Portsmouth in Newport County, Rhode Island — The American Northeast (New England)
Garden of New England
The Use of the Land
The scenic landscape that can be seen from this vantage point has had a rich and vibrant history. The Narragansett Indians inhabited this area of Rhode Island for thousands of years before its discovery by European explorers. The Narragansett tribe was part of the greater Algonquin-speaking community which flourished in the northeast. They followed a tradition of highly sophisticated land use where individual families received allotments of land from the sachem (tribal head).
The rich coastal estuaries of Narragansett Bay served as important fishing and shellfishing localities. Other important subsistence activities included the planting of cornfields in the spring and summer with supplemental hunting and gathering activities. This part of Aquidneck Island was the ideal location for seasonal camps where fish and shellfish could be gathered and salted for winter consumption.
In 1636 the Native Americans deeded Aquidneck to Roger Williams and the first group of white settlers, an act which Roger Williams described not as a sale but as an act of friendship. Soon settlers in Portsmouth purchased the land and began to establish their own farmsteads. The island soon sustained a flourishing agricultural economy, and the area was called the “Garden of New England” by many writers. A
In 1912 a portion of this property was deeded to the Order of St. Benedict in Portsmouth, Rhode Island, and a private school for boys was begun in 1926, presently operating as a coeducational boarding school. Since the acquisition of land for the monastery in 1918, the property has grown by further additions made throughout the years. Carnegie Abbey, a private golf club now occupies a portion of the significant and beautiful land you see before you. The clearing of scrub growth vegetation for the fairways and greens allows the landscape to be seen in its historic context of open fields and scenic vistas across Narragansett Bay. In the words of the monastic leadership:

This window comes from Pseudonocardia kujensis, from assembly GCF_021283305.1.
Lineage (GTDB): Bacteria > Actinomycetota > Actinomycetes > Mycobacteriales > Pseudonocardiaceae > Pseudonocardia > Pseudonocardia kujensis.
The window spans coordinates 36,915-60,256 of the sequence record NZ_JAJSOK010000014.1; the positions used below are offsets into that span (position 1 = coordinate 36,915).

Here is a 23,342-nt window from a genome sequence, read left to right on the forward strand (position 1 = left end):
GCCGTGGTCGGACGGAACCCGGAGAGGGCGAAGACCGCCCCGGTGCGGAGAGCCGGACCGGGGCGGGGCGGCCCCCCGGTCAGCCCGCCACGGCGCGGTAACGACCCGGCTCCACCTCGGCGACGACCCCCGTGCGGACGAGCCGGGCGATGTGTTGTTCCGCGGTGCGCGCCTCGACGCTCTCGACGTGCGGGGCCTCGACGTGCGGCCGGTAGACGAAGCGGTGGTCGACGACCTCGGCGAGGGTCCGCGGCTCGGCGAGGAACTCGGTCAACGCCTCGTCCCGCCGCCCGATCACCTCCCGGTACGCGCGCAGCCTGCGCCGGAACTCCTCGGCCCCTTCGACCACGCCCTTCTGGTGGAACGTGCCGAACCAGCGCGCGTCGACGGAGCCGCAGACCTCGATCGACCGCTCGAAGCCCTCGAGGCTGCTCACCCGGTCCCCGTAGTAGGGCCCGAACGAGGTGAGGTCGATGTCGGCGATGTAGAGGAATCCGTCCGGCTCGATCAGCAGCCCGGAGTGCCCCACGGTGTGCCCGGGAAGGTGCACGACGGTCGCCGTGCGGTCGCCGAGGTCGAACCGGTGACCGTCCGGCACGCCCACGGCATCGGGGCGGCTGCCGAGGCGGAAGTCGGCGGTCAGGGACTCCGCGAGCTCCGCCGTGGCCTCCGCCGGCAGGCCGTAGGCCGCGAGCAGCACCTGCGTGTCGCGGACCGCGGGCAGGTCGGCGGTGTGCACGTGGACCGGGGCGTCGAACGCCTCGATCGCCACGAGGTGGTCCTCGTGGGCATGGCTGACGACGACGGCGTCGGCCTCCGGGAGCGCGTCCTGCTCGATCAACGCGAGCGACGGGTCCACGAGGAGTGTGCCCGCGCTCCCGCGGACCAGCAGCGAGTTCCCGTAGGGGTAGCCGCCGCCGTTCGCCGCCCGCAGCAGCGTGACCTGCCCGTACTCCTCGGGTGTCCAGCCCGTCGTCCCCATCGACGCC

† † † † † “Benedictine Monks have traditionally seen stewardship of their land as a serious responsibility given to them by God. In this same spirit, we, the monks, have entrusted a portion of our land to the Carnegie Abbey with steadfast confidence that they will respect this beautiful piece of Godís creation and make it even more spectacular.”
Wigwams provided shelter for the Native Americans inhabiting Aquidneck Island. Native American men set up poles which became the frame for a wigwam, and it was a womenís task to cover and line the wigwam with mats. A home was moved according to the seasons, from valleys to fields, as the climate dictated.
Native Americans built canoes from trees selected for their size and breadth. A tree was burned slowly at its base and it was felled. A series of smaller fires charred the center of the trunk, which the craftsmen would hollow out with seashells until the canoe was the desired size and shape. Native Americans were skilled sailors who crafted masts and sails for their canoes from materials they gathered.
Location. 41° 36.673′ N, 71° 15.628′ W. Marker is in Portsmouth, Rhode Island, in Newport County. Marker is at the intersection of West Main Road (Rhode Island Route 114) and Anselmo Drive, on the right when traveling south on West Main Road. Click for map. Marker is located in the Lehigh Hill Overlook. Marker is in this post office area: Portsmouth RI 02871, United States of America.
Other nearby markers. At least 8 other markers are within 3 miles of this marker, measured as the crow flies. Battle of Rhode Island † 1778 (here, next to this marker); Butts Hill Fort (approx. 0.6 miles away); The 1st Rhode Island Regiment and the Battle of Rhode Island (approx. 0.7 miles away); Site of the Battle of Rhode Island (approx. 0.7 miles away); The Black Regiment (approx. 0.7 miles away); Portsmouth Compact (approx. 1.3 miles away); W 3 R (approx. 1.5 miles away); Fort Barton (approx. 2.9 miles away). Click for a list of all markers in Portsmouth.
More about this marker. A sketch on the left side of the marker depicts the “Grounds about General Prescottís Quarters, circa 1777.” † The sidebar at the markerís right contains pictures of a wigwam and Indians constructing a canoe.
Categories. • Native Americans •
Credits. This page originally submitted on , by Bill Coughlin of North Arlington, New Jersey. This page has been viewed 557 times since then and 19 times this year. Photos: 1, 2, 3. submitted on , by Bill Coughlin of North Arlington, New Jersey. This page was last revised on June 16, 2016.